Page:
I don’t plan on reviewing more than one book in a series, especially if I have a glowing review of the first, but I have to claim exception to my own rule in the case of Of Noble Family, the fifth book in Mary Robinette Kowal’s Glamourist Histories series. As good as the first book (Shades of Milk and Honey) was, as I mentioned here, and the intervening three, the last one was even better, and for more reasons than those of its prequels. It truly was everything a book should be.

This series has been described as Pride and Prejudice meets Jonathan Strange and Mr. Norrell, and that is an apt description. It is an exploration of the finer points of early 19th century British society, through the relationship of Jane and Vincent, two twenty-somethings who have the ability to manipulate “glamour” for artistic purposes. Its diction is very proper, as are its characters. Its magic system is very cool; the illusions they conjure and practical uses they make of it are fascinating.

But those descriptions are not sufficient to describe Of Noble Family. The thing I have loved about this whole series is that Kowal manages to tie so much action, intrigue, and emotion into what might otherwise be a rather dull and boring plot, given that it has so much to do with British society. Most of it takes place in the West Indies, and involves Jane and Vincent getting ensnared by his abusive father into managing an estate rife with corruption and disarray. As soon as they get there and discover all the details of this, they want to flee, especially since they discover that Jane is pregnant and conditions are so bad that they could put both her life and that of their unborn baby in jeopardy. But they can’t leave.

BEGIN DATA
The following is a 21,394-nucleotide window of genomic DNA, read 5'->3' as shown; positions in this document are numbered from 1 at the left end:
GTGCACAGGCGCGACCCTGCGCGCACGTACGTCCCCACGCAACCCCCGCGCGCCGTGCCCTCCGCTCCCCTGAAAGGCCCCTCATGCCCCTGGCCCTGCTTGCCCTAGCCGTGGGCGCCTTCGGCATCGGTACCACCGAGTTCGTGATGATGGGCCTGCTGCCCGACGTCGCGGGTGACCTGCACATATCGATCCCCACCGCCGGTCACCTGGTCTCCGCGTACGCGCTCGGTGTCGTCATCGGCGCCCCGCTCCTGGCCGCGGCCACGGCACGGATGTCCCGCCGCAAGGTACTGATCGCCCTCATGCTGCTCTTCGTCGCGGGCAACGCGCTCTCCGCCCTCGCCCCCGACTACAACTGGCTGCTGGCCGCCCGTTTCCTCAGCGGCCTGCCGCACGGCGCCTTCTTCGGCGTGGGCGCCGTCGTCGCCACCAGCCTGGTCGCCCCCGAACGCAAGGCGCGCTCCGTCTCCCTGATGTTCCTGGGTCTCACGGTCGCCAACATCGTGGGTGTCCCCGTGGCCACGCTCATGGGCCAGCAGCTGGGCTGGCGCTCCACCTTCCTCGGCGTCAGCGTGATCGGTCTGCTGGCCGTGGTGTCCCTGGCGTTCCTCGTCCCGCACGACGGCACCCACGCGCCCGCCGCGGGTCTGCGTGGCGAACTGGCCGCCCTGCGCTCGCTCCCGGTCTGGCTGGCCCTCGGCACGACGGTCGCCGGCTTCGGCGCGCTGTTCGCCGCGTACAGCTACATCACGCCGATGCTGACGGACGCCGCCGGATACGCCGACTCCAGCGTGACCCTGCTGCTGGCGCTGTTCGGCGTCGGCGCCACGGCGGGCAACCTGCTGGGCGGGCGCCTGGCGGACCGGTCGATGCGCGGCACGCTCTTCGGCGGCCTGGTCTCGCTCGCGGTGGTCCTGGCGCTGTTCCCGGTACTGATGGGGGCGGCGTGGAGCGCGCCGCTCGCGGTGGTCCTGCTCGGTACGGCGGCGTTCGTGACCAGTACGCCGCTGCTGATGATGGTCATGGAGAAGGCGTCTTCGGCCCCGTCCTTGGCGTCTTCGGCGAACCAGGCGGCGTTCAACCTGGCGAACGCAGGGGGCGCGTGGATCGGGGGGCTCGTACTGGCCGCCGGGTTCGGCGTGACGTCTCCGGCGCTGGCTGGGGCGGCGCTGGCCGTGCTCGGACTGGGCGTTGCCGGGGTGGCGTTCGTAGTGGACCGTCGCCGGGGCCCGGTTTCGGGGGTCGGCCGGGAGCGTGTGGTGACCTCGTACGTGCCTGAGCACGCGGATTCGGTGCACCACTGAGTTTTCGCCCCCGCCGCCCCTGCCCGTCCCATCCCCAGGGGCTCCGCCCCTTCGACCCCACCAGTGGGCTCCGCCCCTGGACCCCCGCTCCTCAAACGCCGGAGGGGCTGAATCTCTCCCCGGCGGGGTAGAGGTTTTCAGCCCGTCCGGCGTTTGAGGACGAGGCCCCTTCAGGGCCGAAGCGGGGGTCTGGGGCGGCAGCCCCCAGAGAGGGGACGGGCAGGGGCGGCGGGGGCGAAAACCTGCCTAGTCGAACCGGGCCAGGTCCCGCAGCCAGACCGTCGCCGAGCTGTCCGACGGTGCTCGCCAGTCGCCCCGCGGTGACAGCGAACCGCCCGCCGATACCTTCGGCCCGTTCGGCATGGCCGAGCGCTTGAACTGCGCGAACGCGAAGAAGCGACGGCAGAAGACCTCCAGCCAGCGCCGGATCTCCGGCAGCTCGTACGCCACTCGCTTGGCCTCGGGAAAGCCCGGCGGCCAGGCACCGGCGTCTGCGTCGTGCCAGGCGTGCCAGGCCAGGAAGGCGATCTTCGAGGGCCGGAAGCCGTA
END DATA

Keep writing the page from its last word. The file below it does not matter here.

And therein lies the action, intrigue, and emotion. Jane is plucky and self-sacrificing and Vincent will do anything to keep her safe. But they find that they have to try and clean things up for the sake of the safety and freedom of the slaves of the estate, and, marginally, to see if there can be any kind of reconciliation between Vincent and his father. This gif shows better than I can tell how nicely the plot lays out and then folds up.


…only picture the pyramid with maybe six or seven more sides. That’s how many plot threads there are…at least. But it doesn’t get too complicated or overwhelming. Well…okay, maybe a little bit. But then at the end you feel smart for having been able to follow all of them all of the way through!

So do yourself a favor and read the whole series today! You could read Of Noble Family without having read its prequels and still be understand what’s going on, but it’s so much richer if you’ve read the others.

Let me know what you think of the book(s) in the comments below!

I’m reading Blood Rose Rebellion by Rosalyn Eves right now, and hope to have that review up this Sunday! Happy reading!



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